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Christ's Agony

Written by: Edwards, Jonathan    Posted on: 04/02/2003

Category: Sermons

Source: CCN

                        Christ's Agony                             A Sermon                               by                         Jonathan Edwards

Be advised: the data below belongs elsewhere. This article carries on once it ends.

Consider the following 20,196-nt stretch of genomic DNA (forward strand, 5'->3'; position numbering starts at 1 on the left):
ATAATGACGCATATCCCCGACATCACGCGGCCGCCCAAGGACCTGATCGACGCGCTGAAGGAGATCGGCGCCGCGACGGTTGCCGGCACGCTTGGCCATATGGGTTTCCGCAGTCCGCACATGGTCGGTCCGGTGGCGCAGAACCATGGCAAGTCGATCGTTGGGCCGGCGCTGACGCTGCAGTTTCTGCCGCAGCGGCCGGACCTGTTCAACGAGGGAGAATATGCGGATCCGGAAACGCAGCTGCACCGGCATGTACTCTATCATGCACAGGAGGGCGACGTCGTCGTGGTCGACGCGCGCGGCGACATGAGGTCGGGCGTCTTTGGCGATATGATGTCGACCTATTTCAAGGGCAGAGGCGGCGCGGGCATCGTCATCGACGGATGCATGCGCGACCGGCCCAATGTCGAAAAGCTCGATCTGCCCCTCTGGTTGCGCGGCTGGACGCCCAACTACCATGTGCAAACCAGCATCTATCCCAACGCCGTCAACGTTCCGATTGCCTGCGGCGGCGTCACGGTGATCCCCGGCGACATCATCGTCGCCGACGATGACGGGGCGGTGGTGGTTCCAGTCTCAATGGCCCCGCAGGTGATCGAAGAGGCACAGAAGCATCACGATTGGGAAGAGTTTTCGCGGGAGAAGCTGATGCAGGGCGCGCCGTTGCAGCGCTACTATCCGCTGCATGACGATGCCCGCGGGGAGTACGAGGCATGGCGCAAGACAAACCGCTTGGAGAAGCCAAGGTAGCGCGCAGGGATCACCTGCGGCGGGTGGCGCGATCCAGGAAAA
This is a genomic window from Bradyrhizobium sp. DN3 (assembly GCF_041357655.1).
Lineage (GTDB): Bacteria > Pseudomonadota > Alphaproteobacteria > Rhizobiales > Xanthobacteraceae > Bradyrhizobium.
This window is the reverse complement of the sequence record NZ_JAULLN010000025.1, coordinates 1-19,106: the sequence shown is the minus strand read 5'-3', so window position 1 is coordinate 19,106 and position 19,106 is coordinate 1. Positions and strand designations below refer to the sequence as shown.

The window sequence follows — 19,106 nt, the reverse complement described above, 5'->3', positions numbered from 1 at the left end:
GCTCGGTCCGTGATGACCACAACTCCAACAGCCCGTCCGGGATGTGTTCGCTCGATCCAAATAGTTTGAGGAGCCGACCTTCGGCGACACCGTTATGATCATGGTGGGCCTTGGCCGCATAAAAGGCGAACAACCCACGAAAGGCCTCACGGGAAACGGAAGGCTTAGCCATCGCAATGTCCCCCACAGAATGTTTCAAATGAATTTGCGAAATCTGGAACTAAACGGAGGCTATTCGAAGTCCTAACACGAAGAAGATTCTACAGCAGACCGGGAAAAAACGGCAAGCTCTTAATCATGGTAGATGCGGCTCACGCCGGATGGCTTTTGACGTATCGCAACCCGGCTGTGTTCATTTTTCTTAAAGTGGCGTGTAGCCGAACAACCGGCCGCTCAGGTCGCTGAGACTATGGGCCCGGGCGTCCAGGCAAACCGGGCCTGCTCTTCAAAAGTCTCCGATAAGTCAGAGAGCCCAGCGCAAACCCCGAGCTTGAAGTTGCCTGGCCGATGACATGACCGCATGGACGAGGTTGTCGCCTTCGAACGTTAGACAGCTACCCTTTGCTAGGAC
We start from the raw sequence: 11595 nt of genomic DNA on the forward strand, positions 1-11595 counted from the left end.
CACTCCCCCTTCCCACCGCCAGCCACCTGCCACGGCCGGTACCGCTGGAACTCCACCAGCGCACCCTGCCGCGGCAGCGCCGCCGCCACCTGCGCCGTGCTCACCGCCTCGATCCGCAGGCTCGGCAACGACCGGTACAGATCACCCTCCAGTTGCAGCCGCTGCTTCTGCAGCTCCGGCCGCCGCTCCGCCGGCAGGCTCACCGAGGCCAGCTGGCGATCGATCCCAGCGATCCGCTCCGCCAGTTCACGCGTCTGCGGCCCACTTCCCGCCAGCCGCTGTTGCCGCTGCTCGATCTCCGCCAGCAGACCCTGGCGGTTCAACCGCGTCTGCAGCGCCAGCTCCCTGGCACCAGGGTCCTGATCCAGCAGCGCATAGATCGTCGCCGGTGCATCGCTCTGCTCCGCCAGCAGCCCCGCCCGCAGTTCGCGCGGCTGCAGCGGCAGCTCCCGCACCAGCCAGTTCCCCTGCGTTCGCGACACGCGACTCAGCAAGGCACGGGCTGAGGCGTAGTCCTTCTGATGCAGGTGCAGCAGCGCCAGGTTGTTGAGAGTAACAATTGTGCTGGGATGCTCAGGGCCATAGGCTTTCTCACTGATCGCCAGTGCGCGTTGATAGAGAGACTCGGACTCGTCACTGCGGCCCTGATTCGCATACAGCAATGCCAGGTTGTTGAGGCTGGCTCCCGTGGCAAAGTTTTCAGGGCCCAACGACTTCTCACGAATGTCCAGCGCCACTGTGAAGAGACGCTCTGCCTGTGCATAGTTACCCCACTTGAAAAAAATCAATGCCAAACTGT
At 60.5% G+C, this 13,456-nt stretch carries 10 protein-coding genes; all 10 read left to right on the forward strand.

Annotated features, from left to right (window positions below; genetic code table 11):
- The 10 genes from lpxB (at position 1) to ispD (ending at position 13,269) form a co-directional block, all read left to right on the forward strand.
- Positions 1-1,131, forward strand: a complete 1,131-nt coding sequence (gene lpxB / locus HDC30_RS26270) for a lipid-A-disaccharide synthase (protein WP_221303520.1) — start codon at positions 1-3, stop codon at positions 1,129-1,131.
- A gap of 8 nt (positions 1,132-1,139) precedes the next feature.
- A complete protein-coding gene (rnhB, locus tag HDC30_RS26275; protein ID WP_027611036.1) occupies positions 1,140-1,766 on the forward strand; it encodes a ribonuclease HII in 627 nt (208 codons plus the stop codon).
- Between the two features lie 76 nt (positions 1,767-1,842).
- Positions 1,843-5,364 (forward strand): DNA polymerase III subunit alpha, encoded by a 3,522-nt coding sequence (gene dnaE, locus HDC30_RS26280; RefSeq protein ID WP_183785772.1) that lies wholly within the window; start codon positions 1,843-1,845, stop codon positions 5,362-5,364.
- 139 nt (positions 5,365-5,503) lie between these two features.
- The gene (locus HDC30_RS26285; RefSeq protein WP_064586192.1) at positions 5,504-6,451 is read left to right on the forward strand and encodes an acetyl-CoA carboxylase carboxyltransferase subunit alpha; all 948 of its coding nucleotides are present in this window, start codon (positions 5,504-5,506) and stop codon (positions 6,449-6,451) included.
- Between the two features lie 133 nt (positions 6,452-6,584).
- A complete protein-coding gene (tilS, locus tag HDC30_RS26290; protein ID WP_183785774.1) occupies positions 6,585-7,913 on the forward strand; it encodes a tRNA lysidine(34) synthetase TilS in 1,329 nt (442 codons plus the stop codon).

LUKE 22:44. And being in an agony he prayed more earnestly, and his sweat was as it were great drops of               blood falling down to the ground. OUR Lord Jesus Christ, in his original nature, was infinitely above all suffering, for he was "God over all, blessed for evermore;" but, when he became man, he was not only capable of suffering, but partook of that nature that is remarkably feeble and exposed to suffering. The human nature, on account of its weakness, is in Scripture compared to the grass of the field, which easily withers and decays. So it is compared to a leaf; and to the dry stubble; and to a blast of wind: and the nature of feeble man is said to be but dust and ashes, to have its foundation in the dust, and to be crushed before the moth. It was this nature, with all its weakness and exposedness to sufferings, which Christ, who is the Lord God omnipotent, took upon him. He did not take the human nature on him in its first, most perfect and vigorous state, but in that feeble forlorn state which it is in since the fall; and therefore Christ is called "a tender plant," and "a root out of a dry ground." Isa. 53:2. "For he shall grow up before him as a tender plant, and as a root out of a dry ground: he hath no form nor comeliness; and when we shall see him, there is no beauty that we should desire him." Thus, as Christ's principal errand into the world was suffering, so, agreeably to that errand, he came with such a nature and in such circumstances, as most made way for his suffering; so his whole life was filled up with suffering, he began to suffer in his infancy, but his suffering increased the more he drew near to the close of his life. His suffering after his public ministry began, was probably much greater than before; and the latter part of the time of his public ministry seems to have been distinguished by suffering. The longer Christ lived in the world, the more men saw and heard of him, the more they hated him. His enemies were more and more enraged by the continuance of the opposition that he made to their lusts; and the devil having been often baffled by him, grew more and more enraged, and strengthened the battle more and more against him: so that the cloud over Christ's head grew darker and darker, as long as he lived in the world, till it was in its greatest blackness when he hung upon the cross and cried out, My God, my God, why hast thou forsaken me! Before this, it was exceedingly dark, in the time of his agony in the garden; of which we have an account in the words now read; and which I propose to make the subject of my present discourse. The word agony properly signifies an earnest strife, such as is witnessed in wrestling, running, or fighting. And therefore in Luke 13:24. "Strive to enter in at the strait gate: for many, I say unto you, will seek to enter in, and shall not be able;" the word in the original, translated strive, is agwnizesqe. "Agonize, to enter in at the strait gate." The word is especially used for that sort of strife, which in those days was exhibited in the Olympic games, in which men strove for the mastery in running, wrestling, and other such kinds of exercises; and a prize was set up that was bestowed on the conqueror. Those, who thus contended, were, in the language then in use, said to agonize. Thus the apostle in his epistle to the Christians of Corinth, a city of Greece, where such games were annually exhibited, says in allusion to the strivings of the combatants, "And every man that striveth for the mastery," in the original, every one that agonizeth, "is temperate in all things." The place where those games were held was called Agwn, or the place of agony; and the word is particularly used in Scripture for that striving in earnest prayer wherein persons wrestle with God:they are said to agonize, or to be in agony, in prayer. So the word is used Rom. 15:30. "Now I beseech you, brethren, for the Lord Jesus Christ's sake, and for the love of the Spirit, that ye strive together with me in your prayers to God for me:" in the original sunagwnizesqai moi, that ye agonize together with me. So Col. 4:12. "Always labouring fervently for you in prayer, that ye may stand perfect and complete in all the will of God:" in the original agwnizwn agonizing for you. So that when it is said in the text that Christ was in an agony, the meaning is, that his soul was in a great and earnest strife and conflict. It was so in two respects: 1. As his soul was in a great and sore conflict with those terrible and amazing views and apprehensions which he then had. 2. As he was at the same time in great labour and earnest strife with God in prayer. I propose therefore, in discoursing on the subject of Christ's agony, distinctly to unfold it, under these two propositions, I. That the soul of Christ in his agony in the garden had a sore conflict with those terrible and amazing views and apprehensions, of which he was then the subject. II. That the soul of Christ in his agony in the garden had a great and earnest labour and struggle with God in prayer. I. The soul of Christ in his agony in the garden had a sore conflict with those terrible amazing views and apprehensions, of which he was then the subject. In illustrating this proposition I shall endeavour to show, 1. What those views and apprehensions were. 2. That the conflict or agony of Christ's soul was occasioned by those views and apprehensions. 3. That this conflict was peculiarly great and distressing; and, 4. What we may suppose to be the special design of God in giving Christ those terrible views and apprehensions, and causing him to suffer that dreadful conflict, before he was crucified. I proposed to show, First, What were those terrible views and amazing apprehensions which Christ had in his agony. This may be explained by considering, 1. The cause of those views and apprehensions; and, 2. The manner in which they were then experienced. 1. The cause of those views and apprehensions, which Christ had in his agony in the garden, was the bitter cup which he was soon after to drink on the cross. The sufferings which Christ underwent in his agony in the garden, were not his greatest sufferings; though they were so very great. But his last sufferings upon the cross were his principal sufferings; and therefore they are called "the cup that he had to drink." The sufferings of the cross, under which he was slain, are always in the Scriptures represented as the main sufferings of Christ; those in which especially "he bare our sins in his own body," and made atonement for sin. His enduring the cross, his humbling himself, and becoming obedient unto death, even the death of the cross, is spoken of as the main thing wherein his sufferings appeared. This is the cup that Christ had set before him in his agony. It is manifest that Christ had this in view at this time, from the prayers which he then offered. According to Matthew, Christ made three prayers that evening while in the garden of Gethsemane, and all on this one subject, the bitter cup that he was to drink. Of the first, we have an account in Matt. 26:39. "And he went a little farther, and fell on his face and prayed, saying, O my Father, if it be possible, let this cup pass from me; nevertheless, not as I will but as thou wilt:" of the second in the 42d verse, "He went away again the second time and prayed, saying, O my Father, if this cup may not pass from me, except I drink it, thy will be done:" and of the third in the 44th verse, "And he left them, and went away again, and prayed the third time, saying the same words." From this it plainly appears what it was of which Christ had such terrible views and apprehensions at that time. What he thus insists on in his prayers, shows on what his mind was so deeply intent. It was his sufferings on the cross, which were to be endured the next day, when there should be darkness over all the earth, and at the same time a deeper darkness over the soul of Christ, of which he had now such lively views and distressing apprehensions. 2. The manner in which this bitter cup was now set in Christ's view. (1.) He had a lively apprehension of it impressed at that time on his mind. He had an apprehension of the cup that he was to drink before. His principal errand into the the world was to drink that cup, and he therefore was never unthoughtful of it, but always bore it in his mind, and often spoke of it to his disciples. Thus Matt. 16:21. "From that time forth began Jesus to show unto his disciples how that he must go unto Jerusalem, and suffer many things of the elders, and chief priests, and scribes, and be killed, and be raised again the third day ." Again ch. 20:17, 18, 19. "And Jesus going up to Jerusalem, took the twelve disciples apart in the way, and said unto them, Behold, we go up to Jerusalem; and the Son of man shall be betrayed unto the chief priests, and unto the scribes, and they shall condemn him to death. And shall deliver him to the Gentiles to mock, and to scourge, and to crucify him: and the third day he shall rise again." The same thing was the subject of conversation on the mount with Moses and Elias when he was transfigured. So he speaks of his bloody baptism, Luke 12:50. "But I have a baptism to be baptized with; and how am I straitened till it be accomplished!" He speaks of it again to Zebedee's children, Matt. 20:22. "Are ye able to drink of the cup that I shall drink of, and to be baptized with the baptism that I am baptized with? They say unto him, We are able." He spake of his being lifted up. John 8:28. 'Then said Jesus unto them, When ye have lifted up the Son of man, then shall ye know that I am he, and that I do nothing of myself; but as my Father hath taught me, I speak these things ." John 12:34. "The people answered him, We have heard out of the law that Christ abideth for ever: and how sayest thou, The Son of man must be lifted up? Who is this Son of man?" So he spake of destroying the temple of his body, John 2:19. "Jesus answered and said unto them, Destroy this temple, and in three days I will raise it up ." And he was very much in speaking of it a little before his agony, in his dying counsels to his disciples in the 12th and 13th ch. of John. Thus this was not the first time that Christ had this bitter cup in his view. On the contrary, he seems always to have had it in view. But it seems that at this time God gave him an extraordinary view of it. A sense of that wrath that was to be poured out upon him, and of those amazing sufferings that he was to undergo, was strongly impressed on his mind by the immediate power of God; so that he had far more full and lively apprehensions of the bitterness of the cup which he was to drink than he ever had before, and these apprehensions were so terrible, that his feeble human nature shrunk at the sight, and was ready to sink. 2. The cup of bitterness was now represented as just at hand. He had not only a more clear and lively view of it than before; but it was now set directly before him, that he might without delay take it up and drink it; for then, within that same hour, Judas was to come with his band of men, and he was then to deliver up himself into their hands to the end that he might drink this cup the next day; unless indeed he refused to take it, and so made his escape from that place where Judas would come; which he had opportunity enough to do if he had been so minded. Having thus shown what those terrible views and apprehensions were which Christ had in the time of his agony; I shall endeavour to show, II. That the conflict which the soul of Christ then endured was occasioned by those views and apprehensions. The sorrow and distress which his soul then suffered, arose from that lively, and full, and immediate view which he had then given him of that cup of wrath; by which God the Father did as it were set the cup down before him, for him to take it and drink it. Some have inquired, what was the occasion of that distress and agony, and many speculations there have been about it, but the account which the Scripture itself gives us is sufficiently full in this matter, and does not leave room for speculation or doubt. The thing that Christ's mind was so full of at that time was, without doubt, the same with that which his mouth was so full of: it was the dread which his feeble human nature had of that dreadful cup, which was vastly more terrible than Nebuchadnezzar's fiery furnace. He had then a near view of that furnace of wrath, into which he was to be cast; he was brought to the mouth of the furnace that he might look into it, and stand and view its raging flames, and see the glowings of its heat, that he might know where he was going and what he was about to suffer. This was the thing that filled his soul with sorrow and darkness, this terrible sight as it were overwhelmed him. For what was that human nature of Christ to such mighty wrath as this? it was in itself, without the supports of God, but a feeble worm of the dust, a thing that was crushed before the moth, none of God's children ever had such a cup set before them, as this first being of every creature had. But not to dwell any longer on this, I hasten to show, III. That the conflict in Christ's soul, in this view of his last sufferings, was dreadful, beyond all expression or conception. This will appear, 1. From what is said of its dreadfulness in the history. By one evangelist we are told, (Matt. 26:37.) "He began to be sorrowful and very heavy; and by another, (Mark 14:33.) "And he taketh with him Peter, and James, and John, and began to be sore amazed, and to be very heavy." These expressions hold forth the intense and overwhelming distress that his soul was in. Luke's expression in the text of his being in an agony, according to the signification of that word in the original, implies no common degree of sorrow, but such extreme distress that his nature had a most violent conflict with it, as a man that wrestles with all his might with a strong man, who labours and exerts his utmost strength to gain a conquest over him. 2. From what Christ himself says of it, who was not wont to magnify things beyond the truth. He says, "My soul is exceeding sorrowful even unto death." Matt. 26:38. What language can more strongly express the most extreme degree of sorrow? His soul was not only "sorrowful," but "exceeding sorrowful;" and not only so, but because that did not fully express the degree of his sorrow, he adds, "even unto death;" which seems to intimate that the very pains and sorrows of hell, of eternal death, had got hold upon him. The Hebrews were wont to express the utmost degree of sorrow that any creature could be liable to by the phrase, the shadow of death. Christ had now, as it were, the shadow of death brought over his soul by the near view which he had of that bitter cup that was now set before him. 3. From the effect which it had on his body, in causing that bloody sweat that we read of in the text. In our translation it is said, that "his sweat was, as it were, great drops of blood, falling down to the ground." The word rendered great drops, is in the original qromboi, which properly signifies lumps or clots; for we may suppose that the blood that was pressed out through the pores of his skin by the violence of that inward struggle and conflict that there was, when it came to be exposed to the cool air of the night, congealed and stiffened, as is the nature of blood, and so fell off from him not in drops, but in clots. If the suffering of Christ had occasioned merely a violent sweat, it would have shown that he was in great agony; for it must be an extraordinary grief and exercise of mind that causes the body to be all of a sweat abroad in the open air, in a cold night as that was, as is evident from John 18:18. "And the servants and officers stood there, who had made a fire of coals, (for it was cold,) and they warmed themselves; and Peter stood with them, and warmed himself." This was the same night in which Christ had his agony in the garden. But Christ's inward distress and grief was not merely such as caused him to be in a violent and universal sweat, but such as caused him to sweat blood. The distress and anguish of his mind was so unspeakably extreme as to force his blood through the pores of his skin, and that so plentifully as to fall in great clots or drops from his body to the ground. I come now to show, IV. What may be supposed to be the special end of God's giving Christ beforehand these terrible views of his last sufferings; in other words, why it was needful that he should have a more full and extraordinary view of the cup that he was to drink, a little before he drank it, than ever he had before; or why he must have such a foretaste of the wrath of God to be endured on the cross, before the time came that he was actually to endure it. Answer. It was needful, in order that he might take the cup and drink it, as knowing what he did. Unless the human nature of Christ had had an extraordinary view given him beforehand of what he was to suffer, he could not, as man, fully know beforehand what he was going to suffer, and therefore could not, as man, know what he did when he took the cup to drink it, because he would not fully have known what the cup was--it being a cup that he never drank before. If Christ had plunged himself into those dreadful sufferings, without being fully sensible beforehand of their bitterness and dreadfulness, he must have done he knew not what. As man, he would have plunged himself into sufferings of the amount of which he was ignorant, and so have acted blindfold; and of course his taking upon him these sufferings could not have been so fully his own act. Christ, as God, perfectly knew what these sufferings were; but it was more needful also that he should know as man; for he was to suffer as man, and the act of Christ in taking that cup was the act of Christ as God man. But the man Christ Jesus hitherto never had had experience of any such sufferings as he was now to endure on the cross; and therefore he could not fully know what they were beforehand, but by having an extraordinary view of them set before him, and an extraordinary sense of them impressed on his mind. We have heard of tortures that others have undergone, but we do not fully know what they were, because we never experienced them; and it is impossible that we should fully know what they were but in one of these two ways, either by experiencing them, or by having a view given of them, or a sense of them impressed in an extraordinary way. Such a sense was impressed on the mind of the man Christ Jesus, in the garden of Gethsemane, of his last sufferings, and that caused his agony. When he had a full sight given him what that wrath of God was that he was to suffer, the sight was overwhelming to him; it made his soul exceeding sorrowful, even unto death. Christ was going to be cast into a dreadful furnace of wrath, and it was not proper that he should plunge himself into it blindfold, as not knowing how dreadful the furnace was. Therefore that he might not do so, God first brought him and set him at the mouth of the furnace, that he might look in, and stand and view its fierce and raging flames, and might see where he was going, and might voluntarily enter into it and bear it for sinners, as knowing what it was. This view Christ had in his agony. Then God brought the cup that he was to drink, and set it down before him, that he might have a full view of it, and see what it was before he took it and drank it. If Christ had not fully known what the dreadfulness of these sufferings was, before he took them upon him, his taking them upon him could not have been fully his own act as man; there could have been no explicit act of his will about that which he was ignorant of; there could have been no proper trial, whether he would be willing to undergo such dreadful sufferings or not, unless he had known beforehand how dreadful they were; but when he had seen what they were, by having an extraordinary view given him of them, and then undertaken to endure them afterwards; then he acted as knowing what he did; then his taking that cup, and bearing such dreadful sufferings, was properly his own act by an explicit choice; and so his love to sinners, in that choice of his, was the more wonderful, as also his obedience to God in it. And it was necessary that this extraordinary view that Christ had of the cup he was to drink should be given at that time, just before he was apprehended. This was the most proper season for it, just before he took the cup, and while he yet had opportunity to refuse the cup; for before he was apprehended by the company led by Judas, he had opportunity to make his escape at pleasure. For the place where he was, was without the city, where he was not at all confined, and was a lonesome, solitary place; and it was the night season; so that he might have gone from that place where he would, and his enemies not have known where to have found him. This view that he had of the bitter cup was given him while he was yet fully at liberty, before he was given into the hands of his enemies. Christ's delivering himself up into the hands of his enemies, as he did when Judas came, which was just after his agony, was properly his act of taking the cup in order to drink; for Christ knew that the issue of that would be his crucifixion the next day. These things may show us the end of Christ's agony, and the necessity there was of such an agony before his last sufferings.                           APPLICATION. 1. Hence we may learn how dreadful Christ's last sufferings were. We learn it from the dreadful effect which the bare foresight of them had upon him in his agony. His last sufferings were so dreadful, that the view which Christ had of them before overwhelmed him and amazed him, as it is said he began to be sore amazed. The very sight of these last sufferings was so very dreadful as to sink his soul down into the dark shadow of death; yea, so dreadful was it, that in the sore conflict which his nature had with it, he was all in a sweat of blood, his body all over was covered with clotted blood, and not only his body, but the very ground under him with the blood that fell from him, which had been forced through his pores through the violence of his agony. And if only the foresight of the cup was so dreadful, how dreadful was the cup itself, how far beyond all that can be uttered or conceived! Many of the martyrs have endured extreme tortures, but from what has been said, there is all reason to think those all were a mere nothing to the last sufferings of Christ on the cross. And what has been said affords a convincing argument that the sufferings which Christ endured in his body on the cross, though they were very dreadful, were yet the least part of his last sufferings; and that beside those, he endured sufferings in his soul which were vastly greater. For if it had been only the sufferings which he endured in his body, though they were very dreadful, we cannot conceive that the mere anticipation of them would have such an effect on Christ. Many of the martyrs, for aught we know, have endured as severe tortures in their bodies as Christ did. Many of the martyrs have been crucified, as Christ was; and yet their souls have not been so overwhelmed. There has been no appearance of such amazing sorrow and distress of mind either at the anticipation of their sufferings, or in the actual enduring of them. 2. From what has been said, we may see the wonderful strength of the love of Christ to sinners. What has been said shows the strength of Christ's love two ways. 1. That it was so strong as to carry him through that agony that he was then in. The suffering that he then was actually subject to, was dreadful and amazing, as has been shown; and how wonderful was his love that lasted and was upheld still! The love of any mere man or angel would doubtless have sunk under such a weight, and never would have endured such a conflict in such a bloody sweat as that of Jesus Christ. The anguish of Christ's soul at that time was so strong as to cause that wonderful effect on his body. But his love to his enemies, poor and unworthy as they were, was stronger still. The heart of Christ at that time was full of distress, but it was fuller of love to vile worms: his sorrows abounded, but his love did much more abound. Christ's soul was overwhelmed with a deluge of grief, but this was from a deluge of love to sinners in his heart sufficient to overflow the world, and overwhelm the highest mountains of its sins. Those great drops of blood that fell down to the ground were a manifestation of an ocean of love in Christ's heart. 2. The strength of Christ's love more especially appears in this, that when he had such a full view of the dreadfulness of the cup that he was to drink, that so amazed him, he would notwithstanding even then take it up, and drink it. Then seems to have been the greatest and most peculiar trial of the strength of the love of Christ, when God set down the bitter portion before him, and let him see what he had to drink, if he persisted in his love to sinners; and brought him to the mouth of the furnace that he might see its fierceness, and have a full view of it, and have time then to consider whether he would go in and suffer the flames of this furnace for such unworthy creatures, or not. This was as it were proposing it to Christ's last consideration what he would do; as much as if it had then been said to him, 'Here is the cup that you are to drink, unless you will give up your undertaking for sinners, and even leave them to perish as they deserve. Will you take this cup, and drink it for them, or not? There is the furnace into which you are to be cast, if they are to be saved; either they must perish, or you must endure this for them. There you see how terrible the heat of the furnace is; you see what pain and anguish you must endure on the morrow, unless you give up the cause of sinners. What will you do? is your love such that you will go on? Will you cast yourself into this dreadful furnace of wrath?' Christ's soul was overwhelmed with the thought; his feeble human nature shrunk at the dismal sight. It put him into this dreadful agony which you have heard described; but his love to sinners held out. Christ would not undergo these sufferings needlessly, if sinners could be saved without. If there was not an absolute necessity of his suffering them in order to their salvation, he desired that the cup might pass from him. But if sinners, on whom he had set his love, could not, agreeably to the will of God, be saved without his drinking it, he chose that the will of God should be done. He chose to go on and endure the suffering, awful as it appeared to him. And this was his final conclusion, after the dismal conflict of his poor feeble human nature, after he had had the cup in view, and for at least the space of one hour, had seen how amazing it was. Still he finally resolved that he would bear it, rather than those poor sinners whom he had loved from all eternity should perish. When the dreadful cup was before him, he did not say within himself, why should I, who am so great and glorious a person, infinitely more honourable than all the angels of heaven, Why should I go to plunge myself into such dreadful, amazing torments for worthless wretched worms that cannot be profitable to God, or me, and that deserve to be hated by me, and not to be loved? Why should I, who have been living from all eternity in the enjoyment of the Father's love, go to cast myself into such a furnace for them that never can requite me for it? Why should I yield myself to be thus crushed by the weight of divine wrath, for them who have no love to me, and are my enemies? they do not deserve any union with me, and never did, and never will do, any thing to recommend themselves to me. What shall I be the richer for having saved a number of miserable haters of God and me, who deserve to have divine justice glorified in their destruction? Such, however, was not the language of Christ's heart, in these circumstances; but on the contrary, his love held out, and he resolved even then, in the midst of his agony, to yield himself up to the will of God, and to take the cup and drink it. He would not flee to get out of the way of Judas and those that were with him, though he knew they were coming, but that same hour delivered himself voluntarily into their hands. When they came with swords and staves to apprehend him, and he could have called upon his Father, who would immediately have sent many legions of angels to repel his enemies, and have delivered him, he would not do it; and when his disciples would have made resistance, he would not suffer them, as you may see in Matt. 26:51, and onward: "And, behold, one of them which were with Jesus stretched out his hand, and drew his sword, and struck a servant of the high priest's, and smote off his ear. Then said Jesus unto him, Put up again thy sword into its place: for all they that take the sword shall perish with the sword. Thinkest thou that I cannot now pray to my Father, and he will presently give me more than twelve legions of angels? But how then shall the scriptures be fulfilled, that thus it must be? In that same hour said Jesus to the multitudes, Are ye come out as against a thief, with swords and staves for to take me? I sat daily with you teaching in the temple, and ye laid no hold on me. But all this was done that the scriptures of the prophets might be fulfilled." And Christ, instead of hiding himself from Judas and the soldiers, told them, when they seemed to be at a loss whether he was the person whom they sought; and when they seemed still somewhat to hesitate, being seized with some terror in their minds, he told them so again, and so yielded himself up into their hands, to be bound by them, after he had shown them that he could easily resist them if he pleased, when a single word spoken by him, threw them backwards to the ground, as you may see in John 18:3, etc. "Judas then, having received a band of men and officers from the chief priests and Pharisees, cometh thither with lanterns, and torches, and weapons. Jesus therefore, knowing all things that should come upon him, went forth, and said unto them, Whom seek ye? They answered him, Jesus of Nazareth. Jesus said unto them, I am he. As soon then as he had said unto them, I am he, they went backward and fell to the ground." Thus powerful, constant, and violent was the love of Christ; and the special trial of his love above all others in his whole life seems to have been in the t